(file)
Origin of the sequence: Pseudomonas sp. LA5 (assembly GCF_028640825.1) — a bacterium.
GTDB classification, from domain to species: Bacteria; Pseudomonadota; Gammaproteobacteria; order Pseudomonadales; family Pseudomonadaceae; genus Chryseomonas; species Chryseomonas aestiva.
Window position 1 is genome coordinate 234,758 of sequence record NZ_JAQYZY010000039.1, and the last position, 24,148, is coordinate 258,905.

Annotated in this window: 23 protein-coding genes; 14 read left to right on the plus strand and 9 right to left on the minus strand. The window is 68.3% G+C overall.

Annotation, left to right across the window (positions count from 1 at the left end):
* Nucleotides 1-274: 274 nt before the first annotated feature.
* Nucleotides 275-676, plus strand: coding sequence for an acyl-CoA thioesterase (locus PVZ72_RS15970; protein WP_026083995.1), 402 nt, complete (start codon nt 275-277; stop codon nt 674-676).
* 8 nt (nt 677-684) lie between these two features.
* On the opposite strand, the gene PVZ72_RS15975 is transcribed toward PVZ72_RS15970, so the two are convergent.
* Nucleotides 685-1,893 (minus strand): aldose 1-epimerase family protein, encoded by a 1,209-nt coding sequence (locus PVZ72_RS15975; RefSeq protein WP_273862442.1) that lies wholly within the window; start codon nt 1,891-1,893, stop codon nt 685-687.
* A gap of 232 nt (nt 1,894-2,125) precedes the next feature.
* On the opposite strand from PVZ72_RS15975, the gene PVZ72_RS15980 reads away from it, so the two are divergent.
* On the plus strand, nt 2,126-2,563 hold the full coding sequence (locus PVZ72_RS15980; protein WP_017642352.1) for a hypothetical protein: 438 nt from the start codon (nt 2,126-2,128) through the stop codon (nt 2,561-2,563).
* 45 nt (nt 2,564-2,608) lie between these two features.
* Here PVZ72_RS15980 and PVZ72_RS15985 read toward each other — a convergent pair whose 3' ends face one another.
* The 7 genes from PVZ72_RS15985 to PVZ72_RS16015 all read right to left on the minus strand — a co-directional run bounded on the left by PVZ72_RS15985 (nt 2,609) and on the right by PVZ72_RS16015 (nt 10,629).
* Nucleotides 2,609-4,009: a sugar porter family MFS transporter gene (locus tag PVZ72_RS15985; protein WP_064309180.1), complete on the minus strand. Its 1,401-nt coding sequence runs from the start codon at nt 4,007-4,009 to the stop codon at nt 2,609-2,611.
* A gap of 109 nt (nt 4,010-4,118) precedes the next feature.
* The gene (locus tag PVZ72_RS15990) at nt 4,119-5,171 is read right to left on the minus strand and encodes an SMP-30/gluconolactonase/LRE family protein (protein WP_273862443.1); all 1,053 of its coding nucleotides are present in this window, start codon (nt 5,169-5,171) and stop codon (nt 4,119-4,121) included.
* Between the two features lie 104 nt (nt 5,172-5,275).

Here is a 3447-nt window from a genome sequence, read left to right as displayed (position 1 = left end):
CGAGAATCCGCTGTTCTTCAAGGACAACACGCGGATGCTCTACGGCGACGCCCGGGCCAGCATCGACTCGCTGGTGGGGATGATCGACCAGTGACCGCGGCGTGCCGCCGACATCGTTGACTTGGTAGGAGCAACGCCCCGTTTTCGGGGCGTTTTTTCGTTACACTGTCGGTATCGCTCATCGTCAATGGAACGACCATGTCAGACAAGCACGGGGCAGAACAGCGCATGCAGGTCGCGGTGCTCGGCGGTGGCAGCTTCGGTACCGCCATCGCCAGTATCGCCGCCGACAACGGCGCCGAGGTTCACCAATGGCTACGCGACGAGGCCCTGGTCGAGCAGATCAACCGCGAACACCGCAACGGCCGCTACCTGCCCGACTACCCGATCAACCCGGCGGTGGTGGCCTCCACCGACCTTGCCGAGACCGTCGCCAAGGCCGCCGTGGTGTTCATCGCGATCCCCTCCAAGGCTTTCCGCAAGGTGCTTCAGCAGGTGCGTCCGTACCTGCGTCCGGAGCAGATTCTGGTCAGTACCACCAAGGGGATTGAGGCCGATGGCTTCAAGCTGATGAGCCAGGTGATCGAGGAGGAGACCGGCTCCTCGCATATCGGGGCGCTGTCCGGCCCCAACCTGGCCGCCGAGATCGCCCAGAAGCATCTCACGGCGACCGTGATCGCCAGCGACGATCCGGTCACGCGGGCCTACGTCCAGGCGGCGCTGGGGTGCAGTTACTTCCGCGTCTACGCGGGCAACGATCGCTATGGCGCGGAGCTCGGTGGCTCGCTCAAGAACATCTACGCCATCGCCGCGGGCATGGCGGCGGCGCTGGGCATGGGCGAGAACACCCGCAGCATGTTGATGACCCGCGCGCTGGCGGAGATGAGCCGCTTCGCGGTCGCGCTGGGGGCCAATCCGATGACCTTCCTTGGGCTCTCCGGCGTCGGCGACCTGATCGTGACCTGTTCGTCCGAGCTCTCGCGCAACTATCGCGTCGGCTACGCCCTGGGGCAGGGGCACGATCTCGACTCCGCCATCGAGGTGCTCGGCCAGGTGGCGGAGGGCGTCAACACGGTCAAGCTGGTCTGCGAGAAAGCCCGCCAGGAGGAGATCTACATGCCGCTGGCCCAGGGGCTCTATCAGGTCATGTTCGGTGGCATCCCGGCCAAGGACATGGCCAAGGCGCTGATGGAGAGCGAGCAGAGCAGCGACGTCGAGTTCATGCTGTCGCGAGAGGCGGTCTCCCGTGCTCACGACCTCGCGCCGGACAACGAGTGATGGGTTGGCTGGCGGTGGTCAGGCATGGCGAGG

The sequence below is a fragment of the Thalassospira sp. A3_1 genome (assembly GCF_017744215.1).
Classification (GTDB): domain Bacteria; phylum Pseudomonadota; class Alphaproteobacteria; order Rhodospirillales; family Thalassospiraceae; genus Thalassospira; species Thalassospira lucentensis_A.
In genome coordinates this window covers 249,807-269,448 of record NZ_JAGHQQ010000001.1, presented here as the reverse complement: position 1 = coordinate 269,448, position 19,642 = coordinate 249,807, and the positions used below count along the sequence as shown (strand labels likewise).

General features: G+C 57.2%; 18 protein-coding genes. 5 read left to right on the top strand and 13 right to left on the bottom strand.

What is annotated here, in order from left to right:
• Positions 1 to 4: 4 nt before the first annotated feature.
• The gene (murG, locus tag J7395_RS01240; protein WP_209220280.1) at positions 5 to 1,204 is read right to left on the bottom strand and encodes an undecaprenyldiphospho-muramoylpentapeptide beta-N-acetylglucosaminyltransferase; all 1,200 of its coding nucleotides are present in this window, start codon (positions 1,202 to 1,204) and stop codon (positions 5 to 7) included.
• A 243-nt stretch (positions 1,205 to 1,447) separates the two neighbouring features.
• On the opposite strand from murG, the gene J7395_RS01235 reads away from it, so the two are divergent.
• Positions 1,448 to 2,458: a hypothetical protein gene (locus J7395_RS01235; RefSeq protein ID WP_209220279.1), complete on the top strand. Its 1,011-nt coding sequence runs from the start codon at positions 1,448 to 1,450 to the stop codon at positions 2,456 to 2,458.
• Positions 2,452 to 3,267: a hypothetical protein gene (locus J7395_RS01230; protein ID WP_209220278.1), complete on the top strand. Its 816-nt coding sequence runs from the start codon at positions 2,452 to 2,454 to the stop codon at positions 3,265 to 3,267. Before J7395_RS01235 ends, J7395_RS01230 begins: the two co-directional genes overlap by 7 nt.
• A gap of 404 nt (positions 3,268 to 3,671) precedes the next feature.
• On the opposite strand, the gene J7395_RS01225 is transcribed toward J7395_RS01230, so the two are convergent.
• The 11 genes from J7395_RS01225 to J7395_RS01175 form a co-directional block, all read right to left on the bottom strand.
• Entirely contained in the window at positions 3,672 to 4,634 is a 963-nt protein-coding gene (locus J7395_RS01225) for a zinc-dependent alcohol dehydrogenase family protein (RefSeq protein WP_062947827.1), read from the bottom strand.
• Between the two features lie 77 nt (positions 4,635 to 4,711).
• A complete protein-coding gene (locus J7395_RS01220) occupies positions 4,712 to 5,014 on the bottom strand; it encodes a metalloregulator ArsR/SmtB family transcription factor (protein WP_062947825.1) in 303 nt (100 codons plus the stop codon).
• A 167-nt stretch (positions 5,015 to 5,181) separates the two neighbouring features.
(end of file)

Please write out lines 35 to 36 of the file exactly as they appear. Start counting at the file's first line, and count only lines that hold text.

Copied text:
• On the opposite strand, the gene J7395_RS01225 is transcribed toward J7395_RS01230, so the two are convergent.
• The 11 genes from J7395_RS01225 to J7395_RS01175 form a co-directional block, all read right to left on the bottom strand.